The earlier you socialize him, the more well-adjusted he will be as an adult – kind of like a person!
The Online Dog Trainer by Doggy Dan a world-class Dog Trainer from New Zealand is worth taking a look at. His online resource has hundreds of fun informative dog training videos that can help you learn the basics and advanced techniques to effectively train your Kuvasz dog.
Grooming the Kuvasz is a rather simple task. You only need to brush him once a week to keep him looking neat and clean.
An occasional bath will also do wonders to freshen up his coat. A bath will also reduce the amount by which he sheds if you can clean the hairs off of him before they hit the floor.
Trim his nails every month or so if they do not wear down naturally. Else, long nails can make walking uncomfortable for him.
The Kuvasz is a strong working dog and, as such, requires an ample amount of daily exercise.
If you are going to work him out in the yard, you must have a fence. He is large, and he is agile, so he will find his way out of the yard if you do not properly fence him in.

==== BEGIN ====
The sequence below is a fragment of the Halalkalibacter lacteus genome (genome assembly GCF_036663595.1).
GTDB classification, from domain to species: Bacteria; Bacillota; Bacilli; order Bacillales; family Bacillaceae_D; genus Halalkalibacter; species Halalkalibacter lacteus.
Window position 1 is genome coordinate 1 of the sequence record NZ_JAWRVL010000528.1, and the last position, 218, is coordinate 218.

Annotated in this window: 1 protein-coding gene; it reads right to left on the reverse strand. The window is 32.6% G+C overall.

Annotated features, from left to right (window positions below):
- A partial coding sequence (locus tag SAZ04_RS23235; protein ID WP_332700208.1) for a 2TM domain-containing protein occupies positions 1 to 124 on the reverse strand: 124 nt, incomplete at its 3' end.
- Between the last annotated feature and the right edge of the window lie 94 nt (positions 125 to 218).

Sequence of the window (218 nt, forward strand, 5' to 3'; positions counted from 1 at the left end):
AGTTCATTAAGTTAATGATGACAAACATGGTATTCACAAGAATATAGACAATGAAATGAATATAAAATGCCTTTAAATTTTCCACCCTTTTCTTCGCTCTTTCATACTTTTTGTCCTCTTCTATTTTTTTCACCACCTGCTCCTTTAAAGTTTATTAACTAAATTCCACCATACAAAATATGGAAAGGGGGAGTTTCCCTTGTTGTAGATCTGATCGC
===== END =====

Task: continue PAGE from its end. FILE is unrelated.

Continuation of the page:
He also grows pretty quickly. So, while you may think you still have time to get a fence, he may “outgrow” your yard faster than you had expected.
In other words, definitely, don’t wait on getting a fence if you don’t already have one.
And speaking of fences, make sure it’s one that you can’t see through. Else, he may drive the neighbors nuts by barking at every little sight and sound in an attempt to ward off any potential threats to his family.
Kuvasz: Staying Healthy
Most Kuvasz puppies are healthy. However, you should still keep an eye out for certain health issues that tend to affect the breed, like: